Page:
On this episode Allen Nelson joins in to talk about the sometimes underappreciated calling to pastor in small communities with its attendant challenges, blessings, and overall goodness.
In this post, Jared Moore claims Matthew Lee Anderson and Revoice “are gravely mistaken in their understanding of Jesus, sin and temptation.”
In their 1983 song Burning Down the House, the American Rock Band, Talking Heads, sang, “Watch out you might get what you’re after…”
Today’s evangelical talking heads are burning down the house by tossing every sinner they can find out of Christian orthodoxy. And I’m afraid, if things don’t change, they might just get what they’re after.
Conventional wisdom tells us that neither political side has a corner on the Christian faith. Christians should not pledge allegiance to any political party, but evaluate issues individually and vote on candidates individually. Some Christians will naturally fall toward more conservative positions, and some toward more liberal positions. But at the end of the day, politics must not divide us because our opinions on political matters are less important and less clear from Scripture than what we share in common as believers in Christ.
On Episode 7 of The CR:V Podcast Aaron O’Kelley comes on to talk about the best way to train pastors for the local church and how the local church works with the seminary to accomplish that end. Aaron also details his church’s Pastoral Apprenticeship Program which helps wed the two institutions.
Find the episode on your favorite podcast app or stream it here.
In his July 25, 2020, piece, “A Time for Civil Disobedience? A Response to Grace Community Church’s Elders,” Jonathan Leeman discourages members at Grace Community Church (GCC) from meeting together for corporate worship, and pleads with other churches not to follow their example (Leeman may claim that it was not his intention to discourage anyone from meeting, but the words, “hold on! Stop…” don’t convey that very well). Leeman writes, “Before your church follows John MacArthur’s Grace Community Church and begins to gather in defiance of governmental orders this Sunday, hold on! Stop and think with me for a moment.” Note that Leeman does not say, “Before your church follows Andy Stanley’s church and stops gathering despite there being no government orders against it…” He does not say, “Before your church follows Ed Stetzer’s church and stops gathering despite there being no government orders against it…” He does not say, “Before your church follows J. D. Greear’s church and stops gathering despite there being no government orders against it.” Rather, Leeman singles out a church and its elders that have made the difficult decision to meet together for corporate worship despite their civil government telling them not to.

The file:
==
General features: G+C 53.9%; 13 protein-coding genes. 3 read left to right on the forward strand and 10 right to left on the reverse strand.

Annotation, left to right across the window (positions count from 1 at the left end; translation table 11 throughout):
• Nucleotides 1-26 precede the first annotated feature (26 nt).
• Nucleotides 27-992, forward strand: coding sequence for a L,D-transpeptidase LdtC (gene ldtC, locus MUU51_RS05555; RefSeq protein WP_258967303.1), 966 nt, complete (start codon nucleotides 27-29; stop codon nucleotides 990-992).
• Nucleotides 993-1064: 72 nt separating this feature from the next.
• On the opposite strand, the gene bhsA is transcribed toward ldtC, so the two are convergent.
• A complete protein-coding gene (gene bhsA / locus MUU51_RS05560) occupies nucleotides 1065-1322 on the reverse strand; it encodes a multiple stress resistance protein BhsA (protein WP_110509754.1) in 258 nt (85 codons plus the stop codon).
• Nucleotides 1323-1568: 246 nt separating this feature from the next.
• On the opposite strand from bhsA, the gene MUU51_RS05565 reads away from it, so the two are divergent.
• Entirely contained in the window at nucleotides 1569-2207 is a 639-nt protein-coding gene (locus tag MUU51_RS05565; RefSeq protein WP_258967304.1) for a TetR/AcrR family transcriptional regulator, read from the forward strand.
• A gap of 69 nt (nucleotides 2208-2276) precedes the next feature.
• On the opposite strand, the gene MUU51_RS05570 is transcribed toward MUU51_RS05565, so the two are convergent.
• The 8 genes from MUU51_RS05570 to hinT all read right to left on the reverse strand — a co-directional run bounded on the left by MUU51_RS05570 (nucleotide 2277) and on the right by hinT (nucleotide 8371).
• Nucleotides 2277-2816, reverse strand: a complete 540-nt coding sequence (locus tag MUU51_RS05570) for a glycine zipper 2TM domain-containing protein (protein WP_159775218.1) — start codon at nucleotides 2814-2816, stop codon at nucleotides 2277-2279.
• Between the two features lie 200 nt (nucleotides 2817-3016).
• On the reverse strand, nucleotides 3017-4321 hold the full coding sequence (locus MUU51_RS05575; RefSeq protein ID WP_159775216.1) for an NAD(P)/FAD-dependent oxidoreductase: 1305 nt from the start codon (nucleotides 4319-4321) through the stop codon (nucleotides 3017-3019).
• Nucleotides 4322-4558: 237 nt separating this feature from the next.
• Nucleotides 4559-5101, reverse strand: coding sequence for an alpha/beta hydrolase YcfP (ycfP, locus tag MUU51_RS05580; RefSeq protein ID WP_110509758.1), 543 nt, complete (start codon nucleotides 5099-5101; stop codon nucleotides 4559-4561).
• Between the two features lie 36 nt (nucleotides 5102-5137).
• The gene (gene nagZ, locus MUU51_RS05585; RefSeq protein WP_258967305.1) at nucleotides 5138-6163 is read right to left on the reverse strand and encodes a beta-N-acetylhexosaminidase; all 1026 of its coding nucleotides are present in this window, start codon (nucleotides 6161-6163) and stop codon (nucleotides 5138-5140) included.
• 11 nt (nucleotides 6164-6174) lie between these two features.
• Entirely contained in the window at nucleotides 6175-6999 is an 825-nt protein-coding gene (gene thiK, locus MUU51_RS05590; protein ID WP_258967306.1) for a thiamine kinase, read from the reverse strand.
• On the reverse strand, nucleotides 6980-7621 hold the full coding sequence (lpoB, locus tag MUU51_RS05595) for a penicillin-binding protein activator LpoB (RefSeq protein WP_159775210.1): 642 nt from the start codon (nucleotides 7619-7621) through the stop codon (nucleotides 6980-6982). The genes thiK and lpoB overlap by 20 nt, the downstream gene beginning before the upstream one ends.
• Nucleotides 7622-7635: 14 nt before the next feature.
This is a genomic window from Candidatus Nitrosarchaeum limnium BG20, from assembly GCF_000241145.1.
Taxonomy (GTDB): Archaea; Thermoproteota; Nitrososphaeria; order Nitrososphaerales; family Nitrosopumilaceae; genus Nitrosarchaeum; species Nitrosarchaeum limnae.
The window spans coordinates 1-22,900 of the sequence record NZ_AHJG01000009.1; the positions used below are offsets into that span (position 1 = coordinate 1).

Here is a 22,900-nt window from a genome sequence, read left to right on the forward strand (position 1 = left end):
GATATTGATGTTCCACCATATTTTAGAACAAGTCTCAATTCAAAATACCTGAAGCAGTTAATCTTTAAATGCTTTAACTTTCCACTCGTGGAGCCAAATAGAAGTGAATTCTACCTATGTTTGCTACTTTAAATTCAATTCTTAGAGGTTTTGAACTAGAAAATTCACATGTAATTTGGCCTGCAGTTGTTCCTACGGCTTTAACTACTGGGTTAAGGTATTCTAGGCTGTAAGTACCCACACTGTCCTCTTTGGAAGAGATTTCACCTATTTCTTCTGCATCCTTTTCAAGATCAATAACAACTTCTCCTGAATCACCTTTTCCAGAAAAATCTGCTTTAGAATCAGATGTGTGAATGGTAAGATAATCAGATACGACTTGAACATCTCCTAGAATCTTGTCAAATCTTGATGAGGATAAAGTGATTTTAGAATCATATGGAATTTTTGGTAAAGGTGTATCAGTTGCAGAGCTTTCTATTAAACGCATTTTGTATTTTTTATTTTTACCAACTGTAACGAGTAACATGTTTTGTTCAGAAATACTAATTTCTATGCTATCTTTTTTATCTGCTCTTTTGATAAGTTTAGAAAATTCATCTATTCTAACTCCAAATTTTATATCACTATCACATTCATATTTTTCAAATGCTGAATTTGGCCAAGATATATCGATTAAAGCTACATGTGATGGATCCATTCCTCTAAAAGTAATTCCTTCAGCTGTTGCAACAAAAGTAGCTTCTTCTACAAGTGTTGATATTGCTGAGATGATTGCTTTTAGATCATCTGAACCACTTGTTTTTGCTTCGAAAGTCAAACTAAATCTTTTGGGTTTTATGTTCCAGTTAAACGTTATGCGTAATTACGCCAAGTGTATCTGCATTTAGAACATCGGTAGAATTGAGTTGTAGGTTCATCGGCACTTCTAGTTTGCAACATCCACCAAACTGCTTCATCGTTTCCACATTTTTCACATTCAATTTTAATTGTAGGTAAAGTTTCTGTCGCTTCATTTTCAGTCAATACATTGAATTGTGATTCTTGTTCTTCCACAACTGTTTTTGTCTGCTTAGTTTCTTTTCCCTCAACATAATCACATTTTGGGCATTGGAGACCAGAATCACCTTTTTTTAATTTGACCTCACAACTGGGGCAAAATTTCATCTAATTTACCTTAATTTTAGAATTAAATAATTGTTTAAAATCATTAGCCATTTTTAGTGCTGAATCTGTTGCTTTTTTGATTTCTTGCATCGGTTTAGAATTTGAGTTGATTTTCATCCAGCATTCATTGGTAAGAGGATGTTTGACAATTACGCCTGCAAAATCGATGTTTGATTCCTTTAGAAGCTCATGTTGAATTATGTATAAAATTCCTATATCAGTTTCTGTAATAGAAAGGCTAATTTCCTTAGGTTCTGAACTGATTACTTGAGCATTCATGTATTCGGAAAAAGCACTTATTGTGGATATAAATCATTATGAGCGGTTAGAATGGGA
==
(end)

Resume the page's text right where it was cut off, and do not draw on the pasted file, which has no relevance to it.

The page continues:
Despite [Broadus’] devoted scholarship, his insight and contribution to lasting SBC institutions, his sacrificial spirit, his universal respect, his theological clarity and steadfastness, the character assessments carefully crafted by his contemporaries , we are weighing the name “Broadus” in the balance; do we seriously find it wanting? Have we come to a rare moment of clarity now to have transcended Broadus in piety and morality and have reached a depth of repentance for him finally to find ourselves purged with hyssop? Does the imputation to the Broadus gavel a racist ruse mature our growth in grace?
In the Spring 2020 issue of the Founders Journal, titled “Race and Racism: Biblical and Historical Perspectives” Tom Nettles, likely the premier Baptist historian of his generation, has written a challenging piece on John Broadus and his continuing relationship to the Southern Baptist Convention.
You can read the piece on Founders Ministries’ website here.
Spurgeon can teach us to handle controversy manfully and without compromising. His convictions, which he held to his dying day, cost him dearly. He did not practice that vice he so clearly preached against: “I think there is scarcely a Christian man or woman that has been able to go all the way to heaven and yet quietly hide himself and run from bush to bush, skulking into glory. Christianity and cowardice? What a contradiction in terms!”
Greg Morse has written an excellent article for Desiring God detailing timely conclusions about faithful Christian living and ministry from the work of Charles Spurgeon.
Give it a read here.
In this article, R. Albert Mohler, Jr. explains how, “Black Lives Matter did not emerge merely as a sentence. Those three words function as a message and a platform making a significant political statement—one guided by Marxist ideology that seeks to revolutionize our culture and society.”